Local Senior Meals Program Struggles to Maintain Services

Seniors and people with disabilities in the Nutfield Publishing coverage area aren’t going hungry – yet. But the possibility is too close for the comfort of Debbie Perou, Rockingham County Nutrition and Meals on Wheels director.
Perou supervises the Meals on Wheels and congregate meals at senior centers and other public places for Derry, Londonderry, Chester, Sandown and Hampstead, as well as other nearby towns.

On Dec. 4, Perou joined U.S. Sen. Jeanne Shaheen, D-NH, for a ride-along to sites in the Salem area. Shaheen, staff and volunteers chatted with seniors about what the program – and Washington budget cuts meant to them.
Shaheen expressed concern about the effects of “sequestration” budget cuts on food service to local seniors, a concern echoed by Perou in a phone interview.
Perou saw a loss of $81,000 in the last fiscal year due to budget cuts, and she’s bracing herself for a possible second round this January. The programs were already level-funded from the state and federal governments, and had been for four years, she said.
She relied on donations from private foundations, including the Alexander Eastman Foundation and United Way, and corporations such as Walmart to make up the difference.
“When it was level-funded, we were already stretching,” she said. “After the cut last year, we had to drop 17,000 meals in Rockingham County.”
The program has three main components, Perou said. Healthy, more active seniors can come to one of the congregate meals at a public site. This is the best option, she said, because it’s good for them to get out and connect with others.
Other seniors, some of whom are frail, receive the hot meal at noon at their homes. The basic delivery program is five days a week, she said, though there’s a customized option where clients who might otherwise not eat can receive extended service.
After the $81,000 disappeared from her budget, Perou made deep cuts. She trimmed back service to younger seniors and scrutinized the needs of those receiving weekend meals. She’s also had to be stricter about holding to income “guidelines.” If the cutoff for a subsidized meal is a monthly income of $1,162 and a potential client makes $1,163, they’re out.
But she’s not happy about it, noting that seniors living alone don’t tend to eat right for a variety of reasons. “Their medication might depress their appetite, they might not be able to get out and shop, they might be depressed,” she said. Any one of these needs could be solved with a ready-made meal delivered by a cheerful volunteer, if the money is available.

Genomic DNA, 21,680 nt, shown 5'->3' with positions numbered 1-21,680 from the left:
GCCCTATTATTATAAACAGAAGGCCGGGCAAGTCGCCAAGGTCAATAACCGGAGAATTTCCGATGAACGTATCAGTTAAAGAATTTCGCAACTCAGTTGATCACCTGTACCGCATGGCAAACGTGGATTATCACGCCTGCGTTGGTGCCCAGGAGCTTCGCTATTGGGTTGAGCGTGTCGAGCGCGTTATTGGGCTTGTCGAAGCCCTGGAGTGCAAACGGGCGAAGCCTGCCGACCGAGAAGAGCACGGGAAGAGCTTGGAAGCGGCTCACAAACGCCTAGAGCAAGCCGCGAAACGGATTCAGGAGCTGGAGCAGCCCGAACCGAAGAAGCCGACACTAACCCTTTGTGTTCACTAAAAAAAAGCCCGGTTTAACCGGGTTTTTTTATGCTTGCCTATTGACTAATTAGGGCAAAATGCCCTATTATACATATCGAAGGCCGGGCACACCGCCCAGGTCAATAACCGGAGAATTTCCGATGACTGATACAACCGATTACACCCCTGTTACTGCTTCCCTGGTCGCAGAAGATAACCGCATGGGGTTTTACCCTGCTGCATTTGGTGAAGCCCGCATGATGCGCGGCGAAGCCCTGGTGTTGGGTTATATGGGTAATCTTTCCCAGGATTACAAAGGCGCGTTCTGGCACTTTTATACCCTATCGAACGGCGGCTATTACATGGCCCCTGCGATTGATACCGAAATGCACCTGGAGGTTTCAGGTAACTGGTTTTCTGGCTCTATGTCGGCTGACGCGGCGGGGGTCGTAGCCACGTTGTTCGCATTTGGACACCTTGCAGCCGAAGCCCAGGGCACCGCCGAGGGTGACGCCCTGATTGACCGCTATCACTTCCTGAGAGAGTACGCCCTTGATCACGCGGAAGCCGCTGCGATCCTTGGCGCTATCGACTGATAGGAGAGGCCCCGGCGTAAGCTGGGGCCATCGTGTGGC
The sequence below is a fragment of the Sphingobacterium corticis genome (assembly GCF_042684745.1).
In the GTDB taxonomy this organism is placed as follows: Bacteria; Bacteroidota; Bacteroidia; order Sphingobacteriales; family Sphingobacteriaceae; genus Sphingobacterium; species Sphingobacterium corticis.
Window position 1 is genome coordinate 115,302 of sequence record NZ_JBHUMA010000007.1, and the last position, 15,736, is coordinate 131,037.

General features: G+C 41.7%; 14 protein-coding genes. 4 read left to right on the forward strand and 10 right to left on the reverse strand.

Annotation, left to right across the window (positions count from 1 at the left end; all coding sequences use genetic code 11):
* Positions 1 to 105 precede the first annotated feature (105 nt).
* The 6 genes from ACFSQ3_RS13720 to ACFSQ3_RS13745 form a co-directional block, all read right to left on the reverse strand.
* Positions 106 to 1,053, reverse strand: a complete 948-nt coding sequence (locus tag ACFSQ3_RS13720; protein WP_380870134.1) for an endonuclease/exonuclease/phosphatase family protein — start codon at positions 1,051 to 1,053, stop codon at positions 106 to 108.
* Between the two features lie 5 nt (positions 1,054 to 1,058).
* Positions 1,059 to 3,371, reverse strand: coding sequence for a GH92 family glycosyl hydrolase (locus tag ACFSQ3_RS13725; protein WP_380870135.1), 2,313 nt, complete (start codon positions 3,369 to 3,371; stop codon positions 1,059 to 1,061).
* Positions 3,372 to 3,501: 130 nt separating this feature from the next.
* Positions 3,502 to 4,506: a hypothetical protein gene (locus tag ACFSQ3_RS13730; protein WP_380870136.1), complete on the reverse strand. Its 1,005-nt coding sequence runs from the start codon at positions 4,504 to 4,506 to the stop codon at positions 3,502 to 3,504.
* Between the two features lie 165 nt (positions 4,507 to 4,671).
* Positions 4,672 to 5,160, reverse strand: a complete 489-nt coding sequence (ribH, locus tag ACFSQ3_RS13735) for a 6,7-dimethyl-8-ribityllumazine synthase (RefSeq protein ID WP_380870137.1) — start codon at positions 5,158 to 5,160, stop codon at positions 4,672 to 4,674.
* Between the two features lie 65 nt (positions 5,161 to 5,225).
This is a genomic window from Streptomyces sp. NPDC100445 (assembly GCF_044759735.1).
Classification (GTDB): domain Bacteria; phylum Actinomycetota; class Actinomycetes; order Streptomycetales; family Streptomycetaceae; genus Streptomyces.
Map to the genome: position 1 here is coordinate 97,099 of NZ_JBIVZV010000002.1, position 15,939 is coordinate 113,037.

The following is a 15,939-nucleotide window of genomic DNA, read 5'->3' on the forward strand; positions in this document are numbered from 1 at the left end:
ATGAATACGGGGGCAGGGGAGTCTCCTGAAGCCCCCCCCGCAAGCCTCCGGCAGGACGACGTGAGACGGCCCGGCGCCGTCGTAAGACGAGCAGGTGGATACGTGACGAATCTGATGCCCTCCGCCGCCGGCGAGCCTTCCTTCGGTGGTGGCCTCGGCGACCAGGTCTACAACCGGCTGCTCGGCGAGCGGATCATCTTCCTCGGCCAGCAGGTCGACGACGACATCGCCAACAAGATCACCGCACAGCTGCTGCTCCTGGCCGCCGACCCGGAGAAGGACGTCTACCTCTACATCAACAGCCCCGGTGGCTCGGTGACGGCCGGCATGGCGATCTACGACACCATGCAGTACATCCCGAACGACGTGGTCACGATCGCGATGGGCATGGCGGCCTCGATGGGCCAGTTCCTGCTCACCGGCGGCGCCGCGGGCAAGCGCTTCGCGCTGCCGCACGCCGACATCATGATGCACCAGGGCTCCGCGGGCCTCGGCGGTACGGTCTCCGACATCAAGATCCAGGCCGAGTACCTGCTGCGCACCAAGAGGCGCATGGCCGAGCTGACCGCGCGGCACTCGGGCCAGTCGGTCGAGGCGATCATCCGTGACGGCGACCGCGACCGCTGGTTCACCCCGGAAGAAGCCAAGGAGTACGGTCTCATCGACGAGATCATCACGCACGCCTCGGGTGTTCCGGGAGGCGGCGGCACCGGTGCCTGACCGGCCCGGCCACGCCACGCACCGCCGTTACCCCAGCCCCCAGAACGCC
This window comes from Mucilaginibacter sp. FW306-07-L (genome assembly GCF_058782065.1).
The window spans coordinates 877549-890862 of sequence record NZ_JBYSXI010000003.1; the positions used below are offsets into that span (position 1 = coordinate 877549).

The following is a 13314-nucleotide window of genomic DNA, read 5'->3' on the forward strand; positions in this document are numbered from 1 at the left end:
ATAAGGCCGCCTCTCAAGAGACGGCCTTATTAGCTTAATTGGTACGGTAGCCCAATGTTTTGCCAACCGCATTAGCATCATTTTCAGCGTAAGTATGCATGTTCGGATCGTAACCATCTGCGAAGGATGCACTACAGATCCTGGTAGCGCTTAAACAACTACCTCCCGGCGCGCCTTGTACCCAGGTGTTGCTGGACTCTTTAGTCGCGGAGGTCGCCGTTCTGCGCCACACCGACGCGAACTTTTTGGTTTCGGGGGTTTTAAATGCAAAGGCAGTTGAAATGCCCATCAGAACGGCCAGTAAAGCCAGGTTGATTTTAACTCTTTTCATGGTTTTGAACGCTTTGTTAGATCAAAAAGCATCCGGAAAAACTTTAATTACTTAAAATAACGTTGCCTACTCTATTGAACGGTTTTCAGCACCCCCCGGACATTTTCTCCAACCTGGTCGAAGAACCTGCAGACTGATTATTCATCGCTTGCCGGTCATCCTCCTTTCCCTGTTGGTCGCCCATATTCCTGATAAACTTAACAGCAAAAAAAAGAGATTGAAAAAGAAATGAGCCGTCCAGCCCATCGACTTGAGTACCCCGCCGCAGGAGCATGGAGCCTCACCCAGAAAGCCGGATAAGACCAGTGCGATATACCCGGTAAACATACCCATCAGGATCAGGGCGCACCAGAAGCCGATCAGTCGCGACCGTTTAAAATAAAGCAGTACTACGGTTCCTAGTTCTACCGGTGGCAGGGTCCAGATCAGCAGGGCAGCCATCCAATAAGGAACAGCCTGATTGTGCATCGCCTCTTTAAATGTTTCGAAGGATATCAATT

Perou has always had to subsidize her allotment with fund-raising, she said. The government gives her about 60 percent of the cost of each meal, even under the previous level-funding, she said.
“We have to fund-raise 40 percent of each meal we serve,” she said.
Other counties have dealt with the cuts in different ways. Hillsborough County dropped Wednesday deliveries to save on fuel and volunteers, and instead offers clients an extra meal on Tuesday. While she doesn’t judge other programs, she’d like to avoid that for Rockingham County, noting that the personal contact cheers “her” seniors and keeps them safe. If a client fell down or took sick on a Wednesday, there wouldn’t necessarily be a visitor to notice it, she pointed out. She tried closing on Wednesdays in the 1980s, she said.
“We try to be there for the people,” she noted.
Last year, Perou’s staff and volunteers were “there” to serve 36,000 meals in Derry. That breaks down to 4,500 congregate meals and the rest delivered to homes. There were 291 clients, she said.
Perou is taking it day by day and meal by meal. The most recent annual giving campaign went well, she said. She’s hoping for help from Shaheen, and to see the lost funding restored.
“I’d like to say to some of the politicians, ‘Let’s see you not eat for a day,’” she said.
The idea of prepackaged meals delivered to shut-ins, in modern times, dates back to the London Blitz, she said. President Lyndon B. Johnson made it part of his “Great Society” in 1965 as part of the Older Americans Act.
Perou breaks down its service in local towns as follows:
• Derry: Total meals, 25,473. Meals in dining halls, 2,262. Meals on Wheels, 23,211. Clients, 217.
• Londonderry: Total meals, 10,216. Meals in dining halls, 2,002. Meals on Wheels, 8,214. Clients, 109.
• Chester: Total meals, 758. Meals on Wheels, 758. Clients, five.
• Hampstead: Total meals, 9,475. Meals in dining halls, 2,188. Meals on Wheels, 7,281. Clients, 108.
• Sandown: Total meals, 2,640. Meals in dining halls, 408. Meals on Wheels, 2,232. Clients, 26.